1. The first wave started with the increased prescribing of opioids in the 1990s. Overdose deaths involving prescription opioids (natural, semi-synthetic, and methadone) increased since at least 1993.
  2. The second wave started in 2010 with a rapid increase in overdose deaths that involved heroin.
  3. The third wave began in 2013 with substantial increases in overdose deaths involving synthetic opioids, especially those involving illegally made fentanyl.

Who is Affected Most?

At this time, 72% of preventable opioid deaths happen among people aged 25 to 54. But the number of deaths among people 55 and older is climbing rapidly. Among children under age 15, there are few opioid deaths.

prescription-drug-addiction-treatment-in-the-us

What Prescription Drug Causes the Most Deaths in Orange County, CA?

The number of Californians affected by prescription and non-prescription opioid misuse and overdose is significant. There were 7,457 opioid overdose/abuse cases treated in emergency departments (ED) in Orange county between 2011 and 2015. Notably, seven of every 10 overdose deaths investigated by the Coroner during this period involved opioids.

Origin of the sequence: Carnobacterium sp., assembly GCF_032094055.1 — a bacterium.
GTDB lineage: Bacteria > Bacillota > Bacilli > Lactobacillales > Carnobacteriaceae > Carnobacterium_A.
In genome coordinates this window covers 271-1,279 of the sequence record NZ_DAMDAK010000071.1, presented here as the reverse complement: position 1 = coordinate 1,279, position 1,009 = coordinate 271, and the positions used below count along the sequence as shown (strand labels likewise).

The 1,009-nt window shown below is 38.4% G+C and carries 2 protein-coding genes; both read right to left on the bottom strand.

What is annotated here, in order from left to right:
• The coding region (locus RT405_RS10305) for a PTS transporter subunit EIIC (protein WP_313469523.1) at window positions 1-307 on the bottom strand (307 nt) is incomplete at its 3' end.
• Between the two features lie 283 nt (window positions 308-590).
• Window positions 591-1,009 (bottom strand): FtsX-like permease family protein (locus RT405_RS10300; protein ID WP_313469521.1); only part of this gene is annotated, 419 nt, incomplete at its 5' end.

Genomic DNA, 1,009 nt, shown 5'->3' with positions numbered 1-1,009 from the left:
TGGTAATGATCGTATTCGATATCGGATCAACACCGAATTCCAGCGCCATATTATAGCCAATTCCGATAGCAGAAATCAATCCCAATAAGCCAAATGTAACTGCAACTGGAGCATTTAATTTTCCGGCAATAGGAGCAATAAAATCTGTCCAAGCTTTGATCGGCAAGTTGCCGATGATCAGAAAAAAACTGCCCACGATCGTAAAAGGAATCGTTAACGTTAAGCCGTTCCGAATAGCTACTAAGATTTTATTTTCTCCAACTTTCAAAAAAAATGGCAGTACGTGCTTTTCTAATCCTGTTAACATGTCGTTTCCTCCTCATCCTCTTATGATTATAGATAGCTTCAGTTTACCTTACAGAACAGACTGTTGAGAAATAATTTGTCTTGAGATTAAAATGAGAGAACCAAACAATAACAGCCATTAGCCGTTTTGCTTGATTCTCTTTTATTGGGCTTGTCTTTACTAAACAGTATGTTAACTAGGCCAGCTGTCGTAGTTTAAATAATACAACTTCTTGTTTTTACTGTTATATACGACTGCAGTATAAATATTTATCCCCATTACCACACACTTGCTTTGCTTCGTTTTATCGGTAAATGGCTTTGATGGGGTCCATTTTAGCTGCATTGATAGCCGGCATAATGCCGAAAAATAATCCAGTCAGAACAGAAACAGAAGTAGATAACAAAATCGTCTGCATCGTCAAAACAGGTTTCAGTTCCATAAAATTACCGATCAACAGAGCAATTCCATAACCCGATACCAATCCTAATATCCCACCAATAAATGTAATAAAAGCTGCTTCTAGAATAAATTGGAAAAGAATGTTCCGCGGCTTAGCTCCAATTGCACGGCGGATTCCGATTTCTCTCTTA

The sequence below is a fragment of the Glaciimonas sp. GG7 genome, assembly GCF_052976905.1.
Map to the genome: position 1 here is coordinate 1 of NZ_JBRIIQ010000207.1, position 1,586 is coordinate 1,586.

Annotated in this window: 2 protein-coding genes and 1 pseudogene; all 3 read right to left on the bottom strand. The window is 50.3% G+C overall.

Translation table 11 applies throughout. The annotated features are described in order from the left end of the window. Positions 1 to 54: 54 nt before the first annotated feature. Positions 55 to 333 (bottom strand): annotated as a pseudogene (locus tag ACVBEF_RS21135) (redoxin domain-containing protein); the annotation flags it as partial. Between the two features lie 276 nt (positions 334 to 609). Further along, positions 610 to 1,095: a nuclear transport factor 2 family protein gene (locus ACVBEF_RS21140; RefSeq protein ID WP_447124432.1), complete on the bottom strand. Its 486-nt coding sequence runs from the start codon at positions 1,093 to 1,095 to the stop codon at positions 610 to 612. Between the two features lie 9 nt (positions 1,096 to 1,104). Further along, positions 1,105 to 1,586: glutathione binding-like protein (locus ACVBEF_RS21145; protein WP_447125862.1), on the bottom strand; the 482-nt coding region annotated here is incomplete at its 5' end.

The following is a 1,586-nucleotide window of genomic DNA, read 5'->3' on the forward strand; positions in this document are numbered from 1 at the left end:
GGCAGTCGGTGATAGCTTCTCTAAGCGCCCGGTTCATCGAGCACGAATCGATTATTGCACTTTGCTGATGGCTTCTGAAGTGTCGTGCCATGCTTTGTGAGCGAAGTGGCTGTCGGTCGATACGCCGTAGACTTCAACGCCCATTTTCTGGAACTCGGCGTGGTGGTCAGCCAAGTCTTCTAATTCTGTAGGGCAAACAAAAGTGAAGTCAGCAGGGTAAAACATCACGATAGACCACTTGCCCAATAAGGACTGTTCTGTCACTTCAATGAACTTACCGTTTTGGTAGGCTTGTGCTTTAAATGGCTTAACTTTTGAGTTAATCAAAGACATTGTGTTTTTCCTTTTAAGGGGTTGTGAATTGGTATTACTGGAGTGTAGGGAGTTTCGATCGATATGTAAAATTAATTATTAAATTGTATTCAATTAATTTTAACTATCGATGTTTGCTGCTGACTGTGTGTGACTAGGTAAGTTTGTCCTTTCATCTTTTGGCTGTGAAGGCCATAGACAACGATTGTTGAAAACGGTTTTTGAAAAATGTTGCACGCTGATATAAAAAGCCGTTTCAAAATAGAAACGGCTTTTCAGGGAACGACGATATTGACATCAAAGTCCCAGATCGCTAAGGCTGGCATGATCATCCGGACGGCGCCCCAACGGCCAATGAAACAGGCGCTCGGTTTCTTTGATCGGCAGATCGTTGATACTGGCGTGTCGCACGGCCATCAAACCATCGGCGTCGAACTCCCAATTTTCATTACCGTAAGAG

Although the rate of opioid-involved overdose deaths has stayed relatively level between 2011 and 2015, the rate of ED visits has more than doubled since 2005. The highest death and ED visit rates were found in coastal and southern cities such as:

  • Dana Point
  • Costa Mesa
  • San Clemente
  • Laguna Beach
  • Laguna Woods

Who’s Using Them?

According to the demographic profiles, about six out of ten people treated in an ED each year for opioid-related dependence or overdose are males. About 39% were females. Still, between 2011 and 2015, opioid-related ED visits increased for both.

Most of the opioid-related ED visits were among Non-Hispanic White residents (78%). This is distantly followed by Hispanics (15%) and Other/Unknown (4%), Asian/Pacific Islanders (2%), and African-Americans (1%). Except for African Americans, the number of opioid-induced ED visits increased for all racial/ethnic groups between 2011 and 2015.